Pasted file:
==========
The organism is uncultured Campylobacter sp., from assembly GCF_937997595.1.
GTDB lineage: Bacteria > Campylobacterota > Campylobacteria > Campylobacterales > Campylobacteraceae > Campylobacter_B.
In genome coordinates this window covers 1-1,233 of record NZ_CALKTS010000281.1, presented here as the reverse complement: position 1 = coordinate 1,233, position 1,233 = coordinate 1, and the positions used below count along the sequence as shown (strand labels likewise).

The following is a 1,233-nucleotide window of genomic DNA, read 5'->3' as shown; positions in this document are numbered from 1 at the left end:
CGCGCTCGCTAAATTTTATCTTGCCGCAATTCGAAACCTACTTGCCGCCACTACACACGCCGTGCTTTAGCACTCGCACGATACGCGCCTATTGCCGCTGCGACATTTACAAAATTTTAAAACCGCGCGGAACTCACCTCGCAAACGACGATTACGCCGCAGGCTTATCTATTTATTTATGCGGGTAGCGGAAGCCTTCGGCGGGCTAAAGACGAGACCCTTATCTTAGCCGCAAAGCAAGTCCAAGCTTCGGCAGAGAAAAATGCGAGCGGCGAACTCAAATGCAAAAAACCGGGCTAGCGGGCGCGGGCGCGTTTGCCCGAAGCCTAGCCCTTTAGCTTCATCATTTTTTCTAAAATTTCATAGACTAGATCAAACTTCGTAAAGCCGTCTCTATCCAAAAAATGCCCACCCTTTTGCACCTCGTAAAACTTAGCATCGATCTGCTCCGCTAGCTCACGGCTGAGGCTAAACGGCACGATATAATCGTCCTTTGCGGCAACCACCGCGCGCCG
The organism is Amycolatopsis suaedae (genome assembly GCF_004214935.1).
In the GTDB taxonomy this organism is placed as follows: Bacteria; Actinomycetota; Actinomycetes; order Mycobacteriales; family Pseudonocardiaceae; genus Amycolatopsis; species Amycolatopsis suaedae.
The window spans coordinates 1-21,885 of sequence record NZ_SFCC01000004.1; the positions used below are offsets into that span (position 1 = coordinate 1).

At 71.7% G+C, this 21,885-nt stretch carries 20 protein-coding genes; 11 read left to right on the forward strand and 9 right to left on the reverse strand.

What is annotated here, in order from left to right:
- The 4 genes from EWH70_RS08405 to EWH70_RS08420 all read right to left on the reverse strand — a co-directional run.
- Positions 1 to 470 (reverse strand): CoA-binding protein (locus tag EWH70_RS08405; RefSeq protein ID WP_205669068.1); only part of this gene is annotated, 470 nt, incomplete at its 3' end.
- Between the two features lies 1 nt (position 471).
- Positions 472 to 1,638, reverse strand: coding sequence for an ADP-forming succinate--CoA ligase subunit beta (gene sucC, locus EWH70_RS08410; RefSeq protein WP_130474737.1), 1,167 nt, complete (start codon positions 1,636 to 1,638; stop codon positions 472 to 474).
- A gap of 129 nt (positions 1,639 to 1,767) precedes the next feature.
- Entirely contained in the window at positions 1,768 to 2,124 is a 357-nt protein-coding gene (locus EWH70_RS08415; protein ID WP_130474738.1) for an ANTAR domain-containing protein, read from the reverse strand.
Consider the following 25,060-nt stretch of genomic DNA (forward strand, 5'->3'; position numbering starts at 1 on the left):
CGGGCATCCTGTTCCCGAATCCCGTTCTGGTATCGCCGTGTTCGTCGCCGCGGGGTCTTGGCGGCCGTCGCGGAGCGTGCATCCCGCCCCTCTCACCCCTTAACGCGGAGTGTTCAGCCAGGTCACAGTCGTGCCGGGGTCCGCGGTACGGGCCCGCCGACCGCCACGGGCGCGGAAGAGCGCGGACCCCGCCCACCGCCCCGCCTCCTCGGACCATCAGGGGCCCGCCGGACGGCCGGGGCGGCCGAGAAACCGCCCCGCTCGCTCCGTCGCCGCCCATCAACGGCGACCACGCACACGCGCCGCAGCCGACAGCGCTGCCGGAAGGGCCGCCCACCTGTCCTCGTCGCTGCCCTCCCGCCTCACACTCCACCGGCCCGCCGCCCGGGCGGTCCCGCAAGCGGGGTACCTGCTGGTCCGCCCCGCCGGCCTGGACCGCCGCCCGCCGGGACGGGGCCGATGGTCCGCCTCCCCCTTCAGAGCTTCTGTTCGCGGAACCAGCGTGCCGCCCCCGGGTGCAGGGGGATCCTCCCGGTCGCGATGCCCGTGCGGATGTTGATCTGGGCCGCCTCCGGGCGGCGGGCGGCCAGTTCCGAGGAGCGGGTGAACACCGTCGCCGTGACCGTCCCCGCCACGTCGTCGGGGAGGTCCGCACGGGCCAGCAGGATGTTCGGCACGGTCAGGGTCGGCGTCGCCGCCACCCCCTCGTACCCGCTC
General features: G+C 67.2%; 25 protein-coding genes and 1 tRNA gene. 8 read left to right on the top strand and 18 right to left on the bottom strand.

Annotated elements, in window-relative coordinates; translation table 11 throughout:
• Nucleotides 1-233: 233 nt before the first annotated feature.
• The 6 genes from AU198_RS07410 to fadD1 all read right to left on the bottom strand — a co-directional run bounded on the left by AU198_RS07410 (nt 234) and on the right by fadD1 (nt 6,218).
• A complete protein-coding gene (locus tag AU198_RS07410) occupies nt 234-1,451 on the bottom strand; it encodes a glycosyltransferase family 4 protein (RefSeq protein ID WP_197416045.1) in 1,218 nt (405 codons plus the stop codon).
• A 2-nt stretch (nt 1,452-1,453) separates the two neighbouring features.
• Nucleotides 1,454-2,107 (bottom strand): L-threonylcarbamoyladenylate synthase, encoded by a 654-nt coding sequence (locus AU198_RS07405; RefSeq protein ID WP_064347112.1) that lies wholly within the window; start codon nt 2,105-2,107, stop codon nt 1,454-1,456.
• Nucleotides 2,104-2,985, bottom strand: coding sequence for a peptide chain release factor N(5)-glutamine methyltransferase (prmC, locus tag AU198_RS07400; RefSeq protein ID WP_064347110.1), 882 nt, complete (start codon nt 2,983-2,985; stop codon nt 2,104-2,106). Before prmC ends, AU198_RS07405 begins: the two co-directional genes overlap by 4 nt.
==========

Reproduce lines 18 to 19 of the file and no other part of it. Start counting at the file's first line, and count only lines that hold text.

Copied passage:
CGGGCATCCTGTTCCCGAATCCCGTTCTGGTATCGCCGTGTTCGTCGCCGCGGGGTCTTGGCGGCCGTCGCGGAGCGTGCATCCCGCCCCTCTCACCCCTTAACGCGGAGTGTTCAGCCAGGTCACAGTCGTGCCGGGGTCCGCGGTACGGGCCCGCCGACCGCCACGGGCGCGGAAGAGCGCGGACCCCGCCCACCGCCCCGCCTCCTCGGACCATCAGGGGCCCGCCGGACGGCCGGGGCGGCCGAGAAACCGCCCCGCTCGCTCCGTCGCCGCCCATCAACGGCGACCACGCACACGCGCCGCAGCCGACAGCGCTGCCGGAAGGGCCGCCCACCTGTCCTCGTCGCTGCCCTCCCGCCTCACACTCCACCGGCCCGCCGCCCGGGCGGTCCCGCAAGCGGGGTACCTGCTGGTCCGCCCCGCCGGCCTGGACCGCCGCCCGCCGGGACGGGGCCGATGGTCCGCCTCCCCCTTCAGAGCTTCTGTTCGCGGAACCAGCGTGCCGCCCCCGGGTGCAGGGGGATCCTCCCGGTCGCGATGCCCGTGCGGATGTTGATCTGGGCCGCCTCCGGGCGGCGGGCGGCCAGTTCCGAGGAGCGGGTGAACACCGTCGCCGTGACCGTCCCCGCCACGTCGTCGGGGAGGTCCGCACGGGCCAGCAGGATGTTCGGCACGGTCAGGGTCGGCGTCGCCGCCACCCCCTCGTACCCGCTC
General features: G+C 67.2%; 25 protein-coding genes and 1 tRNA gene. 8 read left to right on the top strand and 18 right to left on the bottom strand.